Sometimes the most fruitful hermeneutic act is the one where an existing text is re-read in light of recent events. I don’t have a lot to offer in this post, other than a few quotations. I don’t need to offer a lot more, apart from a few quotations! What I have on offer is an appropriation, or a re-appropriation, a re-reading if you will, of a few sentences from Catherine Malabou’s Ontology of the Accident- An Essay on Destructive Plasticity. Re-reading them in light of the recent Boston bombings, and the complete craziness that ensued in one of the biggest metropolitan areas in the world.
Michael Cohen asks in his Guardian article: “Why does America lose its head over ‘terror’ but ignore its daily gun deaths?” The author correctly points out how letting one fugitive terrorist shut down a major American city, amounts to bowing to outsized irrational fears.
So how do we get about in articulating what “terrorism” means as a word and the connotations it carries with it? I think we could try to answer this question through some of Catherine Malabou’s phrases.
The key question is: When do we replace an “inherent social anomaly” with the phenomenon of “terrorism”?
In the book we are referring to the issue is not terrorism but the notion of plasticity in the way it incorporates and explains away phenomena of accidental mutation or anomalies. Malabou tries to re-conceive the notion of plasticity, as it has been traditionally understood scientifically and paradigmatically employed in neurophysiology in order to explain change and the forms that occur after a change has taken place (along with the corresponding behavioral manifestations).
In this context, plasticity is understood in a positive way: it incorporates events of mutation in a formal structure of organic necessity. Destruction, in this sense, does not contradict plasticity but is a moment of it. As Malabou writes:
[T]hese organic evacuations are absolutely necessary for the realization of living form, which ultimately appears, in all its density, at the cost of their disappearance. Again, this type of destruction in no way contradicts positive plasticity: it is its condition. It serves the neatness and power of realized form. (p. 5).
Malabou gives a wonderful biological example in order to illustrate how positive plasticity is understood: the phenomenon of apoptosis. A very good example of apoptosis is when, in the process of the organic formation of the hand of a fetus, the fingers are actually formed through the (programmed) perishing of cells; the act of destruction in this case is an act of apoptosis that separates tissue and forms the fingers.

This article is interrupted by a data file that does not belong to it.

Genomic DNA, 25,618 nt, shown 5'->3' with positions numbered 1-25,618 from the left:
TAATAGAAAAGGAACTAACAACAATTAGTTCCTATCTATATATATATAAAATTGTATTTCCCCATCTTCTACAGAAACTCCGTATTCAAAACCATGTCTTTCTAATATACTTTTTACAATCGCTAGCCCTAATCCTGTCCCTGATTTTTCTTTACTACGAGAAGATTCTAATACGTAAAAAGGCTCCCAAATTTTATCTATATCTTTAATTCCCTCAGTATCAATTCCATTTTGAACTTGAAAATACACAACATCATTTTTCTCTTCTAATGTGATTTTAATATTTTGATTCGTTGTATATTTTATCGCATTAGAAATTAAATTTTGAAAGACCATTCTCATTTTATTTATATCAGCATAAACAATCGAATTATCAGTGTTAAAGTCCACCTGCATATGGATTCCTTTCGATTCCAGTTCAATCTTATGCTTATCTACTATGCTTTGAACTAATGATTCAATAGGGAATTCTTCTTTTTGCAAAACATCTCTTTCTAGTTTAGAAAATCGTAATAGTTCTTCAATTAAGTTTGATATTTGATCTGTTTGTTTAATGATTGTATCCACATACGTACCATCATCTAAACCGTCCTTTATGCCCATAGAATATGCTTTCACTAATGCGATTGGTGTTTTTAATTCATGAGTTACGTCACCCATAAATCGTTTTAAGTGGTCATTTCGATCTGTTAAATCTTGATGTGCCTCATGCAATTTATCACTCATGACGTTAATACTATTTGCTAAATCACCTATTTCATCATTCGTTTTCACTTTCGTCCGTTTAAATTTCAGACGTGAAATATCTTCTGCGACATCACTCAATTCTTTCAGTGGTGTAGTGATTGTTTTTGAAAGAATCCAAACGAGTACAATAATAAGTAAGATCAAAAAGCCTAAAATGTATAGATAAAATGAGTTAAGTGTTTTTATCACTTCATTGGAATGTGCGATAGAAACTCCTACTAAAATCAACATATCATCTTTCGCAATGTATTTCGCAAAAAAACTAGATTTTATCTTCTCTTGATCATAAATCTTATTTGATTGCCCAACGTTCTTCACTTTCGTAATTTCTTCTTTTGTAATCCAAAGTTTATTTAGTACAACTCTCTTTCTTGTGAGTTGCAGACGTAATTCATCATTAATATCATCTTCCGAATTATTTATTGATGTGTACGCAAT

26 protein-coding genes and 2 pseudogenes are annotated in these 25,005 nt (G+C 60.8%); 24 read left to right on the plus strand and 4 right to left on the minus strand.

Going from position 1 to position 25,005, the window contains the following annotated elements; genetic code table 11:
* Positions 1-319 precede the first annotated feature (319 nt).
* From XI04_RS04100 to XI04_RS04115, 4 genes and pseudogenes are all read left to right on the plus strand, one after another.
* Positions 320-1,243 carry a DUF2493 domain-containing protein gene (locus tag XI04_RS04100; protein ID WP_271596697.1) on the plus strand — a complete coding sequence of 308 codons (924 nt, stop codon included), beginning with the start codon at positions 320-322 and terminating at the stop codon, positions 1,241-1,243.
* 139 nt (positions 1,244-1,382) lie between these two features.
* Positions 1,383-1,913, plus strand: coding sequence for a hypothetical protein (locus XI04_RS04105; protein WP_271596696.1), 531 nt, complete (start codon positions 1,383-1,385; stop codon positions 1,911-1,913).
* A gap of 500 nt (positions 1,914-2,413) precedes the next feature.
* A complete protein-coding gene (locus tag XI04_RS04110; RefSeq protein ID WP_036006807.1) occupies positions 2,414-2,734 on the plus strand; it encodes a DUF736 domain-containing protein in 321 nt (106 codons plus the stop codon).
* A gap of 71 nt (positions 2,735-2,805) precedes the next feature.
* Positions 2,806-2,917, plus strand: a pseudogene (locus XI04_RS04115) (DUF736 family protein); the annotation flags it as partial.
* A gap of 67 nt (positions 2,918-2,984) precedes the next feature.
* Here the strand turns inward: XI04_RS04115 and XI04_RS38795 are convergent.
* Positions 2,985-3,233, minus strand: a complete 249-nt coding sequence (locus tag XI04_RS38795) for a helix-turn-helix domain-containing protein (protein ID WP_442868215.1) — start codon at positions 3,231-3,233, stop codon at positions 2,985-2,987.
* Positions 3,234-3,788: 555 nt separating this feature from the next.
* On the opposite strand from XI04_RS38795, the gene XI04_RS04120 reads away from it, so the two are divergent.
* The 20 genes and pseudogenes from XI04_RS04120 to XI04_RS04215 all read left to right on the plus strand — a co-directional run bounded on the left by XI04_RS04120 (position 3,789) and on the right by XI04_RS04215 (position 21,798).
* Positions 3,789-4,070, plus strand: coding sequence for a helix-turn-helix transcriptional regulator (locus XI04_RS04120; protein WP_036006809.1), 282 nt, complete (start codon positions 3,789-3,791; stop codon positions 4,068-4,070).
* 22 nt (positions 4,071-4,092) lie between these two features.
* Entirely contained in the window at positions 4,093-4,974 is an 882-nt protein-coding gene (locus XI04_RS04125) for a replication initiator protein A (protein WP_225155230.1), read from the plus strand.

Apoptosis is still an example of plasticity. But destruction that is not plasticity is what Malabou calls terrorism. Thus, Malabou juxtaposes apoptosis with terrorism:
Terrorism versus apoptosis. As I said, in these instances no one calls it plasticity any more. Even if the destructive and disorganizing explosive power is present virtually in each of us, ready to manifest itself, to take body or self-actualize at any moment, it has never received a name in any field whatsoever. (p. 5).
Malabou’s concern is to manage to re-conceive plasticity in a way that it could be said of instances where destruction is irreparable, discontinuous, unpredictable even:
Approached but avoided, glimpsed often enough in fantasy literature but never connected to reality, neglected by psychoanalysis, ignored by philosophy, nameless in neurology, the phenomenon of pathological plasticity, a plasticity that does not repair, a plasticity without recompense or scar, one that cuts the thread of life in two or more segments that no longer meet, nevertheless has its own phenomenology that demands articulation. (p. 6).
The central concern of Malabou’s book is not the concern of this post here though, and we shall not pursue it any further. What is of interest to us here is the conception of terrorism as the opposite of destruction that still occurs in the name of plasticity, such as the case of apoptosis. During the last few days, we’ve seen the parents and friends of the young, indeed so young, Dzhokhar Tsarnaev, parade through the American media and express their disbelief in what happened and in the acts attributed to Dzhokhar. His parents do not believe it; they think it’s a plot, they purport their son has been framed. Of course, Dzhokhar is still only a suspect, as these lines are being written, do not put words in my mouth. What is the issue here is the disbelief and the unpredictability of such destructive behavior, as it is attributed to Dzhokhar. How is it possible that Dzhokhar would end up like that? ask his friends and family. Effectively, they are asking: how is it possible that Dzhokhar ended up being a terrorist? In effect, these very questions betray the understanding of this particular destructive behavior as one that stands in opposition to our current understanding of plasticity. Catherine Malabou writes:
The change may equally well emerge from apparently anodyne events, which ultimately prove to be veritable traumas inflecting the course of a life, producing the metamorphosis of someone about whom one says: I would never have guessed they would “end up like that.” (p. 6).